Contributing Factors to Delays in COVID-19-Related Hospitalization Among Latinx and Spanish-Speaking Patients/Factores Que Contribuyen a Retrasos en Hospitalizaciones Relacionadas con COVID-19 Entre Pacientes Latinos e Hispano-Hablantes

Type: Journal Article
Date: October 2023

Citation

Sofia Alejandra LadnerCarolyn F. FisherCeylon Auguste-NelsonRaquel Sofia SandovalKatherine McDanielNeha Sandeep, and Yamini Saravanan. “Contributing Factors to Delays in COVID-19- Related Hospitalization Among Latinx and Spanish-Speaking Patients/ Factores Que Contribuyen a Retrasos en Hospitalizaciones Relacionadas con COVID-19 Entre Pacientes Latinos e Hispano-Hablantes”. The Journal of the American Board of Family Medicine (October 2023). 

Abstract

Background: Latinx populations have been more heavily impacted by the COVID-19 pandemic than the general population of the US, including higher rates of hospitalization due to COVID-19 in eastern Massachusetts. We conducted a qualitative study to better understand the experiences of Latinx and Spanish-speaking patients who had clinically significant COVID-19 in the early months of the pandemic.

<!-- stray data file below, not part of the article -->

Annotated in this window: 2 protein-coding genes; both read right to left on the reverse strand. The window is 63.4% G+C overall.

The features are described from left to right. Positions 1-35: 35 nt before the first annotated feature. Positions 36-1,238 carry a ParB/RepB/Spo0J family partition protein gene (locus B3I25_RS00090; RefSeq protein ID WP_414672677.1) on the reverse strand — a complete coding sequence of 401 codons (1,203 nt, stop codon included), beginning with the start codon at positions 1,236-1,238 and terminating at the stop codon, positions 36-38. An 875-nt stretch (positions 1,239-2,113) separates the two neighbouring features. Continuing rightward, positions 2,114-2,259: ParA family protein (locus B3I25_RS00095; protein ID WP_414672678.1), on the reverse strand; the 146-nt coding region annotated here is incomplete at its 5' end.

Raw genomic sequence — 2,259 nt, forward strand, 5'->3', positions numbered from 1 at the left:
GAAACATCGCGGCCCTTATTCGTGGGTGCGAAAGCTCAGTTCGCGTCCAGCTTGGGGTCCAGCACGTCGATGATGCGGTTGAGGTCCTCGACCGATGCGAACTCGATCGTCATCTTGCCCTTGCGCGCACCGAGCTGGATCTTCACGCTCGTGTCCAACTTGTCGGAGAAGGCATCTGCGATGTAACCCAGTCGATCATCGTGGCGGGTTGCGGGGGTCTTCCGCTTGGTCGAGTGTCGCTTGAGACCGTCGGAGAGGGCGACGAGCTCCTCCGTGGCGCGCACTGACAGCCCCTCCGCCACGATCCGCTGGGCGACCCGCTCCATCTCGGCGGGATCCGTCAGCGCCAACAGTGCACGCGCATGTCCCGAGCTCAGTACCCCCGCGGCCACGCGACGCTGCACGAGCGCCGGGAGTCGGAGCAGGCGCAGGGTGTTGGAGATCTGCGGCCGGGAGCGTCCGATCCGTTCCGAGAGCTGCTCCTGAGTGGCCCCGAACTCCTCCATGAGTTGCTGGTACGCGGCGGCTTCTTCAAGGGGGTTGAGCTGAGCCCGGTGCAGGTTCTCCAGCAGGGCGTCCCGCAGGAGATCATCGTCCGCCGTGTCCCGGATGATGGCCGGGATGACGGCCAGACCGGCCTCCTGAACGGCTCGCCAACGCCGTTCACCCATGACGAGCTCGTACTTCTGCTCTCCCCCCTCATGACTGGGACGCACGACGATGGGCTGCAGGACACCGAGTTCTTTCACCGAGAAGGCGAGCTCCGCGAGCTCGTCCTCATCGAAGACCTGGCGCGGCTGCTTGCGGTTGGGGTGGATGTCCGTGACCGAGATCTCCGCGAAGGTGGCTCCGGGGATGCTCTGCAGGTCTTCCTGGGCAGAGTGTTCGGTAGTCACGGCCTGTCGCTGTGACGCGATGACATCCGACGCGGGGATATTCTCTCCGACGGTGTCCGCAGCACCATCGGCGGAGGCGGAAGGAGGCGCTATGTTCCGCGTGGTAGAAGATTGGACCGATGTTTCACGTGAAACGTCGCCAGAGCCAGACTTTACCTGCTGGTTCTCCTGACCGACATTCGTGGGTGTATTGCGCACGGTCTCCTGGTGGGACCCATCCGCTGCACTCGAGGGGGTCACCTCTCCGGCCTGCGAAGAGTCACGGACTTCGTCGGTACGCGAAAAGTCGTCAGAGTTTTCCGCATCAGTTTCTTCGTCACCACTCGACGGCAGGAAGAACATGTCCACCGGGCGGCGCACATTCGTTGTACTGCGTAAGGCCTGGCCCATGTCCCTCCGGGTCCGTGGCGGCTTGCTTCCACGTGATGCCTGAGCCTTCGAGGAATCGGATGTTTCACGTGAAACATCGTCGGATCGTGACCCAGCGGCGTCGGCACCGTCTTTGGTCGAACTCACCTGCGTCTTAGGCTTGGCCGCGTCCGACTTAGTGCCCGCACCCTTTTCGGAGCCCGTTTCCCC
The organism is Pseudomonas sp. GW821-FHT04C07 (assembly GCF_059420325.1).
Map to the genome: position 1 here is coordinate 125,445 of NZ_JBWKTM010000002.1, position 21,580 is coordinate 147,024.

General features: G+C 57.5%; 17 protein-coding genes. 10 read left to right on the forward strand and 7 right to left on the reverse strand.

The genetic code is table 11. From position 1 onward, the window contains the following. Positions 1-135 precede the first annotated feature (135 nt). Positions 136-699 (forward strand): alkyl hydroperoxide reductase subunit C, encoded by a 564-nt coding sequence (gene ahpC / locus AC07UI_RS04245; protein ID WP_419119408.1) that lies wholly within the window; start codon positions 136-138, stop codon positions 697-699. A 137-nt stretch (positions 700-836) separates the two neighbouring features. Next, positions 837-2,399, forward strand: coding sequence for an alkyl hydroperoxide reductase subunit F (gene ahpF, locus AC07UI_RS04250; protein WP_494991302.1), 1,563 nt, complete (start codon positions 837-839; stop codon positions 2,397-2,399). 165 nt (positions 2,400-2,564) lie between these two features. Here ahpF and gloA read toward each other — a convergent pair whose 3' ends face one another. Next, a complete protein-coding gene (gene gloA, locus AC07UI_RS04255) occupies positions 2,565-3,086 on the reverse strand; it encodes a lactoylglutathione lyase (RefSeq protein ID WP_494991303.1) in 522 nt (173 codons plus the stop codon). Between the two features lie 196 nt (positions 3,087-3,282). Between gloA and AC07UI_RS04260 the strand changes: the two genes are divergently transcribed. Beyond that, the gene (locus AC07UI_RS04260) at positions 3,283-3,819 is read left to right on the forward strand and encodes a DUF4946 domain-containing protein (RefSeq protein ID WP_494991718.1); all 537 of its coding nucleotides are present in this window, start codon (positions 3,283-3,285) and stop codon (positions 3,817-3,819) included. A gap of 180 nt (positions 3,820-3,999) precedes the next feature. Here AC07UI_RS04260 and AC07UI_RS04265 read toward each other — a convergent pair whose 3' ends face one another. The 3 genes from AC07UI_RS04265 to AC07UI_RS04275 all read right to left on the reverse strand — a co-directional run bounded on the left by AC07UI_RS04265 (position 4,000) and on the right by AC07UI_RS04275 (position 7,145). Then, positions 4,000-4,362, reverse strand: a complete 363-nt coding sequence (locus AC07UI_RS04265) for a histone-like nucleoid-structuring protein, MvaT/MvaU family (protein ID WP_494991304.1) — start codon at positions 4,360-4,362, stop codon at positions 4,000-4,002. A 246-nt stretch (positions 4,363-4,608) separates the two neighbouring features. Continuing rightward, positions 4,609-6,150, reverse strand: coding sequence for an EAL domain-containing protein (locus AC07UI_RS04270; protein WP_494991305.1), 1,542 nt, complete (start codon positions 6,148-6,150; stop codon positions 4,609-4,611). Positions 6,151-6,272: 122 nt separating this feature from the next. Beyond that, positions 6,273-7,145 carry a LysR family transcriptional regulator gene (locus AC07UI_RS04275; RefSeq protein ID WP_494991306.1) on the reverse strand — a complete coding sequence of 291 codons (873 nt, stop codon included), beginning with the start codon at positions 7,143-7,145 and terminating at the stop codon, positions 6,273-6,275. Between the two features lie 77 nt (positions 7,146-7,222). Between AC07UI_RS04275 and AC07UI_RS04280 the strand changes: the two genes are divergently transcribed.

Methods: Thirteen qualitative, semistructured, phone interviews were conducted between December 2020 and April 2021 with Latinx and Spanish-speaking patients who had experienced clinically significant COVID-19 in the metro-north Boston area. Interviews were recorded and transcribed in their original languages. An a priori code tree was developed which was later iteratively revised based on emerging themes. Transcripts were thematically analyzed.

Results: Participants discussed their overall experiences contracting the COVID-19 infection, as well as their experiences with the disease and with being hospitalized and the months after in recovery. Family and social networks were a common support, both emotional and financial. Although they survived the disease, hospitalization had serious impacts on the mental and physical health of participants, including the remnants of trauma from hospitalization itself.

Implications: Latinx and Spanish-speaking patients in eastern Massachusetts had specific experiences in the early months of the COVID-19 pandemic that were shaped by their living conditions and culture. It is important for health care professionals to understand these experiences so that they can design appropriate medical interventions as well as target outreach efforts that are culturally appropriate. Finally, serious attention should be paid to the mental health-related consequences of hospitalization and policies that can alleviate them.

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